Tuesday, 25 October 2011

on not being bought by fonterra

so fonterra threw a party yesterday, in several places around the country. there were free concerts, handouts of free food, and a general good time to be had by all. particularly well-timed given the RWC vitory. they were aided and assisted by farmers.

i didn't attend, on principle. given it was a blatant PR exercise, trying to counter the bad publicity they & the farming sector have been getting regarding the price of milk in nz. possibly trying to bridge the gap between town & country.

it's not that i have any problem per se with a PR exercise. i do have a problem with it when the underlying situation hasn't changed. i resent the implication that a free ice cream and a free sausage is supposed to make me forget about:

1. the high prices of dairy products;
2. the lack of policing of dirty dairying - see the auditor general's report here:

Based on my detailed monitoring data, I conclude that Waikato Regional Council and Environment Southland are not adequately managing the causes of non-point source discharges in their regions. In both regions, significant intensification of land use (dairy farming) has meant more pressure on freshwater quality. The current regulatory and non-regulatory methods, and how they are being implemented in these regions, are not enough to reduce the known risks to freshwater quality. Both councils are trying to tackle the challenges of non-point source discharges and their cumulative effects, and there are some signs of improvement, but there is still significant work to be done.

but most damaging is this:

With regard to enforcing compliance with regional rules and resource consent conditions, I was concerned to note that councillors in all the regional councils had some involvement either in deciding whether the council should prosecute or in investigating a case once the decision to prosecute had been made. There are strong and longstanding conventions against elected officials becoming involved in prosecution decisions. All investigation and enforcement decisions on individual matters should be delegated to council staff for an independent decision.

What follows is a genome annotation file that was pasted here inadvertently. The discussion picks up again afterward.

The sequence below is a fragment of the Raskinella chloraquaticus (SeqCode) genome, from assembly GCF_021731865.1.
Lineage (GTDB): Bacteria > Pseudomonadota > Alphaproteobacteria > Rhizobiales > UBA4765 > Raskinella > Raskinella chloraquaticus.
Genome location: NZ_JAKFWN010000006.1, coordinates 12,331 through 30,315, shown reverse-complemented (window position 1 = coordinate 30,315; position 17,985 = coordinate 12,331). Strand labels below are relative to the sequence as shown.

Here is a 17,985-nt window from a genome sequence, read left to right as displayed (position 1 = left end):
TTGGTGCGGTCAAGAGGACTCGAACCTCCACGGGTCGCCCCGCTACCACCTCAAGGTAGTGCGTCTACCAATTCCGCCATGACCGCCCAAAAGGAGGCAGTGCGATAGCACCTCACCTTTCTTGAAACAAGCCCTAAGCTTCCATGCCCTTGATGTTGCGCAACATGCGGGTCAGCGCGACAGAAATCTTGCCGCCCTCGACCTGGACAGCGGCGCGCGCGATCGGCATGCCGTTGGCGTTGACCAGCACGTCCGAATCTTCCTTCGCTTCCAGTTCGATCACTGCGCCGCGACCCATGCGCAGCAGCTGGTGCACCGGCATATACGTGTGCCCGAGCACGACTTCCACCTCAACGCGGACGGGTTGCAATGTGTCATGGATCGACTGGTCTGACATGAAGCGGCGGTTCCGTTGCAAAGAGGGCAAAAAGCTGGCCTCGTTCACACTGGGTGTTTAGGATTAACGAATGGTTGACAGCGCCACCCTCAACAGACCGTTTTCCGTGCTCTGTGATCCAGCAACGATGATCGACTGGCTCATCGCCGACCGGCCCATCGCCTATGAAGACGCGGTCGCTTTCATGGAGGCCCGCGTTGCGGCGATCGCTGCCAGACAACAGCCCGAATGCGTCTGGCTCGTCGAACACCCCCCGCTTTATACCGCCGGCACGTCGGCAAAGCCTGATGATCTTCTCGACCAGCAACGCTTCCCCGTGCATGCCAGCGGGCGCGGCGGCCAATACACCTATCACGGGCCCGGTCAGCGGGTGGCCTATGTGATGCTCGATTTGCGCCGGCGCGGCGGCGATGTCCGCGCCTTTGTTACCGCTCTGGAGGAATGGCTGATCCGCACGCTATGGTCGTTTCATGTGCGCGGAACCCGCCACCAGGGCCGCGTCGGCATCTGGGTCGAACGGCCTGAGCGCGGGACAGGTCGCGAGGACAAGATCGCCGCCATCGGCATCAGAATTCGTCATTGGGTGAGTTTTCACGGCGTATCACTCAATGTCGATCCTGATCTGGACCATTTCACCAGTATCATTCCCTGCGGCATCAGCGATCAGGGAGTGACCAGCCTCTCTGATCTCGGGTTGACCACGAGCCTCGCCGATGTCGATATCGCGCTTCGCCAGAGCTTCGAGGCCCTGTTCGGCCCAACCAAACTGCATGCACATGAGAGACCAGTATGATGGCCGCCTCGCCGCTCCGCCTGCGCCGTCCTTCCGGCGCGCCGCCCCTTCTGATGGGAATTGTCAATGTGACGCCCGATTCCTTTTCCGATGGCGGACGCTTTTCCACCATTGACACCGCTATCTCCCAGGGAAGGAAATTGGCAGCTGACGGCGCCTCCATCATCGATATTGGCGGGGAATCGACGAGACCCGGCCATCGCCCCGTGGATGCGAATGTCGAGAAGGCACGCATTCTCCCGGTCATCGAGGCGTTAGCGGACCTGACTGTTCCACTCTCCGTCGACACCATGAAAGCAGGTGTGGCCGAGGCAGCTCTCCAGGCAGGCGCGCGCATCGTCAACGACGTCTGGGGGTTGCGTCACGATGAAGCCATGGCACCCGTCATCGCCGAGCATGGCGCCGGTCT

3. the fuss federated farmers are making at the idea of having to pay a fair price for their water usage,

4. and the constant push by the agricultural sector to have the taxpayer pay for their carbon emissions. they've been particularly successful with this under this current government, putting off their entry to the emissions trading scheme until 2015.

what is consistent is their expectation that the public of this country pay the environmental costs of their business while they personally reap the benefits of the high prices. or as the saying goes, socialise the costs, privatise the profits. i really don't see how throwing a party is supposed to make us forget about all of that.

a quick link: you really should have a look at this.

1 comment:

Deborah said...

Well said, anjum. I'm astonished by how quick the farming sector is to line up with hands held out when business conditions are bad (during droughts, for example), but then try to portray themselves as independent business people.